After more than seven years of living in Detroit, showing visitors around the city remains one of my favorite pastimes. Detroit is an endlessly nuanced and multi-layered place; in a sense, everyone who spends a significant amount of time here has their own version of the city. But no matter how short a given visit, I typically insist on taking my visitors on what I refer to as the city's "only ride" — the much-maligned, much-belittled elevated tram that trundles in an endless 2.9-mile loop around the city center, aka the People Mover.
It's the subject of the recently published Looping Detroit: A People Mover Travelogue, by writer and photographer Nick Tobier, a professor at the Stamps School of Art & Design at the University of Michigan. The written and visual examination of Detroit's notorious transportation initiative features the reflections of more than a dozen local artists and writers.
Tobier moved to Detroit from New York City. For anyone coming from a place with such strong public transportation infrastructure, the People Mover is comedically inefficient — its 13 stops cover a distance that the average New Yorker would simply walk.
"I was really inspired by the strangeness of a big city and a small train," Tobier says by email. "Growing up in NYC, each subway line was an epic journey connecting distant parts of a vast city. There was an irony in the People Mover because each stop is so close to the next, it becomes a kind of limited Odyssey in geography, but not in imagination."
It's only after you talk to Detroiters and spend a little time here that you realize that there is literally no one in the entire metro area — including the original champions of the project — that considers it to be anything but an expensive joke. With a more nuanced understanding of Detroit's politics and power structure, you also come to understand the irony that the city's sole reliable piece of public transportation was literally designed to only really serve people with cars; the People Mover's main popular function is to shuttle commuters between parking garages and offices — or sports fans and North American International Auto Show attendees — to their recreational destination without having to resort to the indignity (or perceived danger) of walking through the streets.
The complexities of Detroit city politics and personal perspective are baked into the format of Looping Detroit, which assigns each stop to a different artist or artists, collecting short-form writings and drawings that meditate on the People Mover's function, or the memories associated with it.
Tobier says he "selected these artists and writers for both their voices and their connections to the city both as long term residents and more recently arrived. But all with keen attention to their roles as part of the living ecosystem of a city where questions about race, class, and privilege should/could intersect cultural inquiry." These musings are illustrated throughout with Tobier's own photographs — rendered in somewhat lackluster black-and-white — which aligns to a certain degree with the charmingly retrograde nature of its subject matter, but also elides the visual details that set the scene for his contributors.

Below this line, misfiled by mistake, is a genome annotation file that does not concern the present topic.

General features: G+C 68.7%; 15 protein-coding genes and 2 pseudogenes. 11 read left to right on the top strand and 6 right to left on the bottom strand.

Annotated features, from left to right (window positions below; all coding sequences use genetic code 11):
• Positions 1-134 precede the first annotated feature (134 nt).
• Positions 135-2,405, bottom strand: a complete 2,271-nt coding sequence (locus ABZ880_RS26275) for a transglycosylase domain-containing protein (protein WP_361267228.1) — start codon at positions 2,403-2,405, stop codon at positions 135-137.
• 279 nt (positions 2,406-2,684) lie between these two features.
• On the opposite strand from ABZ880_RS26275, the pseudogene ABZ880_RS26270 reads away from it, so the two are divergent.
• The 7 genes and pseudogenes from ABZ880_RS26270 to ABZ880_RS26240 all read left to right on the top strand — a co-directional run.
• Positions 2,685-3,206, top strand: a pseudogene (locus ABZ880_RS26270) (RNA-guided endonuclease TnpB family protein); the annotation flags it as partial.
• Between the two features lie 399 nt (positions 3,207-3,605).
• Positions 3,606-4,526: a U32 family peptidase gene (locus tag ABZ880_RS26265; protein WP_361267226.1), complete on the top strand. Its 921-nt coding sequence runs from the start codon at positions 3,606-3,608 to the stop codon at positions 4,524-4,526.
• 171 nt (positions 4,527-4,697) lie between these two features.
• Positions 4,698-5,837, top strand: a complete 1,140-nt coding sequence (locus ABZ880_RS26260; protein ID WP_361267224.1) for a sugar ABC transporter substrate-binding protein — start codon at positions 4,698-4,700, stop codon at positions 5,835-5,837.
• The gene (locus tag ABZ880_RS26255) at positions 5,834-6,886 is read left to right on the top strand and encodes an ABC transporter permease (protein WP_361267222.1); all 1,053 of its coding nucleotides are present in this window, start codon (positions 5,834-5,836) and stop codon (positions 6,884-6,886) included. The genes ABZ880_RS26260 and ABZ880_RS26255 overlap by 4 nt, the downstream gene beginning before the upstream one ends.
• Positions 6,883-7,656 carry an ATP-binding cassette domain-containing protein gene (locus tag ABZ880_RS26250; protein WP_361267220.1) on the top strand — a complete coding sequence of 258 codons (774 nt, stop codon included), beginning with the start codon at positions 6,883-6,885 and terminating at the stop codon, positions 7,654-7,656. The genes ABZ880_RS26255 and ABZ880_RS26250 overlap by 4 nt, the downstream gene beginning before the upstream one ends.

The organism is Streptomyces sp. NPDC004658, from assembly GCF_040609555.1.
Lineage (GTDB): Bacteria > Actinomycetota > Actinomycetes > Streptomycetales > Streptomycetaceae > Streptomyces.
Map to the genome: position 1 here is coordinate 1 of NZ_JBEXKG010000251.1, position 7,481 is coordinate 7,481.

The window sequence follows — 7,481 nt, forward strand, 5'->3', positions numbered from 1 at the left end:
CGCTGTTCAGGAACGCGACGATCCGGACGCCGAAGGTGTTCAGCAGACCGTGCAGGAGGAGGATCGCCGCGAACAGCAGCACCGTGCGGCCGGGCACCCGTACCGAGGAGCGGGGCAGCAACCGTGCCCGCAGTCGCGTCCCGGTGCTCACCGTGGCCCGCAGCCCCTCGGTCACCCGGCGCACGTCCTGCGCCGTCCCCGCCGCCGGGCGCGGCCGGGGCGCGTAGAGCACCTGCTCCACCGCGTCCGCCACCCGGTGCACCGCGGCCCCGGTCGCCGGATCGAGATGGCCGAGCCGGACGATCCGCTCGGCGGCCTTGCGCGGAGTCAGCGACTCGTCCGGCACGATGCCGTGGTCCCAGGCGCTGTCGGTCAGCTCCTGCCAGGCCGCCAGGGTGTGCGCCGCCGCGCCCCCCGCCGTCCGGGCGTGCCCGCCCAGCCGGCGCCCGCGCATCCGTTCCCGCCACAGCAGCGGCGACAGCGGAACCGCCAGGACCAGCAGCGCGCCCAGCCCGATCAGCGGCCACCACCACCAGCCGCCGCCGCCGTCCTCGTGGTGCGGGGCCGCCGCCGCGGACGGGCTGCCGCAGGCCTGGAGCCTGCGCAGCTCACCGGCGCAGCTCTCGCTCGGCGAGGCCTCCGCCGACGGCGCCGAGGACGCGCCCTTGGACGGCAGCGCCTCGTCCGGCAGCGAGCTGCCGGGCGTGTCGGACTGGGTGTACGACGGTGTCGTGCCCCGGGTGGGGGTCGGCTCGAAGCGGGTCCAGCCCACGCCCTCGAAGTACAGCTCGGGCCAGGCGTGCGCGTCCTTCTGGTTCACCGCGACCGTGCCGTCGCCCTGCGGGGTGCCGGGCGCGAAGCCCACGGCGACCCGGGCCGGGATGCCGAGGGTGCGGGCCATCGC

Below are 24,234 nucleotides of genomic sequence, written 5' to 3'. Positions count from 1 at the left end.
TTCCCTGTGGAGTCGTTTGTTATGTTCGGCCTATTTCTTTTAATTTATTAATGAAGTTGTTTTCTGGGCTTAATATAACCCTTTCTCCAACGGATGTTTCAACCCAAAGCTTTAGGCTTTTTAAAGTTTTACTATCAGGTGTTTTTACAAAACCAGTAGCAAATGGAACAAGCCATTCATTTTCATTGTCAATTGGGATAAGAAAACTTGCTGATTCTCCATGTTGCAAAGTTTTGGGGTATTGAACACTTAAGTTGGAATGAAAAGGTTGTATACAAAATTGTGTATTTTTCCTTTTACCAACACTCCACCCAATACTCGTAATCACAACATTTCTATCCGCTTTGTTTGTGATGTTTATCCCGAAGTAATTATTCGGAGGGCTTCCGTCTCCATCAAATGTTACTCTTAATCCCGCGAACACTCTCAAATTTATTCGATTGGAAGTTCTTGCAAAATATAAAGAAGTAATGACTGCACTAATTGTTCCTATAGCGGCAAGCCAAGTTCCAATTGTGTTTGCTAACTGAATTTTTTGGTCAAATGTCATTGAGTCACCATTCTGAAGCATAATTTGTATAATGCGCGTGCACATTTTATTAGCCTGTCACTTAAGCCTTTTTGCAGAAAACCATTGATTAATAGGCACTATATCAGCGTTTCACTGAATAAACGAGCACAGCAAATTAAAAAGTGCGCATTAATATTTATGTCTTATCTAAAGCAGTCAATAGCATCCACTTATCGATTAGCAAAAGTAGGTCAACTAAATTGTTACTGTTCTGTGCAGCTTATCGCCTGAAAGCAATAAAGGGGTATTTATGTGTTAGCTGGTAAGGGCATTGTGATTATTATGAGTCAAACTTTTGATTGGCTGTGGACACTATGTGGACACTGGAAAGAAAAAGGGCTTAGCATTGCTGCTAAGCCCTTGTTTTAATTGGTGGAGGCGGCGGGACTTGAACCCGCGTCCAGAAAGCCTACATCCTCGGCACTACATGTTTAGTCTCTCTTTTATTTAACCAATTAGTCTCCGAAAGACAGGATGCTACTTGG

One such contributor is Stacey Malasky, an artist and printmaker based out of Ocelot Print Shop, which she helped to co-found. Malasky tackles the Broadway station with one of her signature drawn object-collages that capture the many elements of the busy downtown entertainment district served by the station — including the Detroit Opera House, Comerica Park, and the PuppetART Theatre, as well as legacy businesses such as Henry the Hatter and the downtown YMCA.
"Nick Tobier asked me to take part in his People Mover project and I was delighted to for several reasons," Malasky says. "I really like working with Nick and find his observations and interests genuine and refreshing, and I have always found the People Mover to be fun, but a tad silly. At the time I was a member of the YMCA downtown so I picked the Broadway stop as my muse. Now, several years later, I have a 3-year-old son who attends the YMCA for day care three days a week, and he loves riding the People Mover! He calls it the tall train and while I still think it is a pretty poor excuse for public transportation I can't help but see it through the eyes of my 3-year-old."
Another contributor, inter-media artist and performer Katie Grace McGowan, offered one of her signature literary collages. She layers broad social commentary, wording from found signage and slogans, and personal memories of, in this case, dealing with the heartache of a painful breakup, as it pertains to the Michigan Avenue Station.
"This book's release couldn't be more timely," McGowan says by email. "It's great to read people's thoughts on Detroit's maligned loop as the city's next fraught public transportation scheme prepares to launch. Ten or 20 years from now I suspect people will view the unfortunately named Q-line in the same light as we view the People Mover today."
Indeed, Looping Detroit has hit the market at a moment when we examine whether the latest costly public works project will offer an entry point into wider infrastructure, or simply be another limited foray in offering amenities to people who already have reliable transportation. After all, one comedic little ride around the city is good fun for visitors (and 3-year-olds); two begins to look like a city that fails to learn from the history in plain sight.
Looping Detroit: A People Mover Travelogue was published in 2016 by the University of Michigan Library, and is available on Amazon.com.
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